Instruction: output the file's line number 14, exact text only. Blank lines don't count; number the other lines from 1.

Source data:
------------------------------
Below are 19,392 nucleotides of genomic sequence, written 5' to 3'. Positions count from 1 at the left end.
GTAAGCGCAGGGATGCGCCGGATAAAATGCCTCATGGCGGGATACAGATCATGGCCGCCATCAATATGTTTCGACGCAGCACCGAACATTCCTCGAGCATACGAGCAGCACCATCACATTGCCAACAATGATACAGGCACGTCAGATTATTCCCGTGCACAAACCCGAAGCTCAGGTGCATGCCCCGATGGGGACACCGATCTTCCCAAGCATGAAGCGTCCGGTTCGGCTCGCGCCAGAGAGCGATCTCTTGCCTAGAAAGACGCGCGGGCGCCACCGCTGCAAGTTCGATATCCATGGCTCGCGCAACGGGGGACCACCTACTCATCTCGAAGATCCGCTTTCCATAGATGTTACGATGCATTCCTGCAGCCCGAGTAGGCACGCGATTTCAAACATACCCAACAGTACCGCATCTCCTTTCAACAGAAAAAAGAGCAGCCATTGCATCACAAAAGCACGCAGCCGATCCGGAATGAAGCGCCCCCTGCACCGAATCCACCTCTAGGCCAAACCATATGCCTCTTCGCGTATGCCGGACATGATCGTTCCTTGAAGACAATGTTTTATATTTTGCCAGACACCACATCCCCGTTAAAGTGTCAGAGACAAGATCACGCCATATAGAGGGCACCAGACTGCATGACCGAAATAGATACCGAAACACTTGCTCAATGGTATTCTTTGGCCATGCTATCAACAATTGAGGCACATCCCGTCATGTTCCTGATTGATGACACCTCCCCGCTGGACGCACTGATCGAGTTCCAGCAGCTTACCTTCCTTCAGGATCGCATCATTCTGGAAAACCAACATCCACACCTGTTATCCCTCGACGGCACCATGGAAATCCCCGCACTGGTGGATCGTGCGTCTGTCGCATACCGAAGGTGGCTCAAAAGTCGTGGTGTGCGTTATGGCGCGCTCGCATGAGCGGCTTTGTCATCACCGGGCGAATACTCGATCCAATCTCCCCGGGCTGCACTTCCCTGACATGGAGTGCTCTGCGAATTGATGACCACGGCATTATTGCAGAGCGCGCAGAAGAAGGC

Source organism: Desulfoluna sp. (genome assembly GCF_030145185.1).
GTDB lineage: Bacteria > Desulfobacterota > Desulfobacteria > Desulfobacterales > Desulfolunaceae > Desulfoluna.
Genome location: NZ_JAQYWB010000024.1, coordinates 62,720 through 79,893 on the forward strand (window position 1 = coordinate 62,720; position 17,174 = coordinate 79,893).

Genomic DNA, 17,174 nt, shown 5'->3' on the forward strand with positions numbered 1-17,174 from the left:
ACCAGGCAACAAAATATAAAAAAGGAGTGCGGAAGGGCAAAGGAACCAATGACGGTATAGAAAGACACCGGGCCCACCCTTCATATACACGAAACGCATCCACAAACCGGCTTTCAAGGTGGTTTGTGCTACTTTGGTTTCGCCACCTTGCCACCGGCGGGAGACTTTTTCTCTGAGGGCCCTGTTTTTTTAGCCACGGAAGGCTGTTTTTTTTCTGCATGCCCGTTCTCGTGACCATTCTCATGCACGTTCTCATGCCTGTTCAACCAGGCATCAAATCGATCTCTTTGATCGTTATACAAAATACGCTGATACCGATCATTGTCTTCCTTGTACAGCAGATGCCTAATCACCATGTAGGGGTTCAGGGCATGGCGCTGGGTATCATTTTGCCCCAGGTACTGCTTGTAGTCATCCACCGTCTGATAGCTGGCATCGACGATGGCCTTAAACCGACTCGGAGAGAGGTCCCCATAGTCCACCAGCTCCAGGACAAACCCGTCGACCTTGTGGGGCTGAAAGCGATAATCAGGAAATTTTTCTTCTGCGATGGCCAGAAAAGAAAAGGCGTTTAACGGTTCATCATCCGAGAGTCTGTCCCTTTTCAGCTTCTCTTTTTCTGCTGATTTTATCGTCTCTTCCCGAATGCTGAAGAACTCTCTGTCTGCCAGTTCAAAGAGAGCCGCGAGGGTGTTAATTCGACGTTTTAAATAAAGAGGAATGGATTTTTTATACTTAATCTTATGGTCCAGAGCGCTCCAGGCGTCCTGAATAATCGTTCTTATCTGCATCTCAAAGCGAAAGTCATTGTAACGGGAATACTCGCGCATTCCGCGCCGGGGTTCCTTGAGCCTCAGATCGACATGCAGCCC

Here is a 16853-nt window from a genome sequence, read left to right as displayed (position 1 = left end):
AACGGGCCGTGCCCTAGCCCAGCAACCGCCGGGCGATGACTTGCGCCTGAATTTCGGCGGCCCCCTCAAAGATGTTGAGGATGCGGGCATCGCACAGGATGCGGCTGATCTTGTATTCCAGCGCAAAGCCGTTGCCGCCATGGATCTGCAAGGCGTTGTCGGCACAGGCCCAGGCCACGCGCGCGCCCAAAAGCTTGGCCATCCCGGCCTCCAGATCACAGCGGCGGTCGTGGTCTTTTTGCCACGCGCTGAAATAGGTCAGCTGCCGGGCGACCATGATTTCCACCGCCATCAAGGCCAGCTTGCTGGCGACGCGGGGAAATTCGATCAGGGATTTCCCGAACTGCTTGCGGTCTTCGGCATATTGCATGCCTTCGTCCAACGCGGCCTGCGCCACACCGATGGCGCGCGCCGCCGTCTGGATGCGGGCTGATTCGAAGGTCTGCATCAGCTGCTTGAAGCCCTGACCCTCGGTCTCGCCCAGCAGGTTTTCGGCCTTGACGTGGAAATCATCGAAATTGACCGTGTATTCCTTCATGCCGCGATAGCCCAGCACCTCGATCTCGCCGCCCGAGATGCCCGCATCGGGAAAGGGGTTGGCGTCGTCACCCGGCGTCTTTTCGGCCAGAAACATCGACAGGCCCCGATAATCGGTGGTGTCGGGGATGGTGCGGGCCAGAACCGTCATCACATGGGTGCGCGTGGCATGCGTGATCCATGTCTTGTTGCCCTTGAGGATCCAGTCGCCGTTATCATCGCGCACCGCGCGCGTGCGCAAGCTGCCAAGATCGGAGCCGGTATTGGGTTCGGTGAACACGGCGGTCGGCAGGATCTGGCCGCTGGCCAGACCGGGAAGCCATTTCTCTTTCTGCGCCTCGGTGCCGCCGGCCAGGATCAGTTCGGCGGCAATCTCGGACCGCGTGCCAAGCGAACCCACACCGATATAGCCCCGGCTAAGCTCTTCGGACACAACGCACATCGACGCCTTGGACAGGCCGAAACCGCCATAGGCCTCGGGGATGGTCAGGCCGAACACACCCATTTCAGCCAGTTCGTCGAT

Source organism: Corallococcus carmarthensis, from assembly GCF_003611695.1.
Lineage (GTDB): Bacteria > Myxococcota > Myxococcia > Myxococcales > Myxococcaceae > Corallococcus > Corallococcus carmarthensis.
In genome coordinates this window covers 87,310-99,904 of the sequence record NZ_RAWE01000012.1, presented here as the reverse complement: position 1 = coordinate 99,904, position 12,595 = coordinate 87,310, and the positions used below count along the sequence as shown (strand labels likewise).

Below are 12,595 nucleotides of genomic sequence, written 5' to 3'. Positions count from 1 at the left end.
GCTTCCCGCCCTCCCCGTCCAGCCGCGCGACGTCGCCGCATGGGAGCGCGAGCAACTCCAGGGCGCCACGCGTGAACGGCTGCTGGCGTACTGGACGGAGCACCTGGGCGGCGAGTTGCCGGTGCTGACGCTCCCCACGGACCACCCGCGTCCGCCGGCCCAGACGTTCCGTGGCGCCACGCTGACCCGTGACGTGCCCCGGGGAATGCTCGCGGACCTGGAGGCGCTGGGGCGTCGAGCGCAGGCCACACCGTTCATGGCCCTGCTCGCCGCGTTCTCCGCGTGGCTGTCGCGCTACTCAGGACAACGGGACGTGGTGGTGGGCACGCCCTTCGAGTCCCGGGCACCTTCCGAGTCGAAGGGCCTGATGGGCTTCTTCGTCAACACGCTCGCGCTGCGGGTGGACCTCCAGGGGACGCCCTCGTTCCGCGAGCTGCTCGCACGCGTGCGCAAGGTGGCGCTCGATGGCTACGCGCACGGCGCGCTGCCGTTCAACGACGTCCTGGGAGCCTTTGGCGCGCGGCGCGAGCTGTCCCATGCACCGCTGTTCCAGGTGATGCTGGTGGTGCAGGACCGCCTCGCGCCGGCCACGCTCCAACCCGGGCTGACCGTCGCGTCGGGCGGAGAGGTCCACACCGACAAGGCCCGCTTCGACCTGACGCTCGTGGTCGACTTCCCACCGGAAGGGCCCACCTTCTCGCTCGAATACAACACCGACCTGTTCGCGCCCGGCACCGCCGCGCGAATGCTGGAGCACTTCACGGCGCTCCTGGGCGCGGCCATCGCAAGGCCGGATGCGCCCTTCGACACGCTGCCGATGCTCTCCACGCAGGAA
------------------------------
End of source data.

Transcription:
GCTTCCCGCCCTCCCCGTCCAGCCGCGCGACGTCGCCGCATGGGAGCGCGAGCAACTCCAGGGCGCCACGCGTGAACGGCTGCTGGCGTACTGGACGGAGCACCTGGGCGGCGAGTTGCCGGTGCTGACGCTCCCCACGGACCACCCGCGTCCGCCGGCCCAGACGTTCCGTGGCGCCACGCTGACCCGTGACGTGCCCCGGGGAATGCTCGCGGACCTGGAGGCGCTGGGGCGTCGAGCGCAGGCCACACCGTTCATGGCCCTGCTCGCCGCGTTCTCCGCGTGGCTGTCGCGCTACTCAGGACAACGGGACGTGGTGGTGGGCACGCCCTTCGAGTCCCGGGCACCTTCCGAGTCGAAGGGCCTGATGGGCTTCTTCGTCAACACGCTCGCGCTGCGGGTGGACCTCCAGGGGACGCCCTCGTTCCGCGAGCTGCTCGCACGCGTGCGCAAGGTGGCGCTCGATGGCTACGCGCACGGCGCGCTGCCGTTCAACGACGTCCTGGGAGCCTTTGGCGCGCGGCGCGAGCTGTCCCATGCACCGCTGTTCCAGGTGATGCTGGTGGTGCAGGACCGCCTCGCGCCGGCCACGCTCCAACCCGGGCTGACCGTCGCGTCGGGCGGAGAGGTCCACACCGACAAGGCCCGCTTCGACCTGACGCTCGTGGTCGACTTCCCACCGGAAGGGCCCACCTTCTCGCTCGAATACAACACCGACCTGTTCGCGCCCGGCACCGCCGCGCGAATGCTGGAGCACTTCACGGCGCTCCTGGGCGCGGCCATCGCAAGGCCGGATGCGCCCTTCGACACGCTGCCGATGCTCTCCACGCAGGAA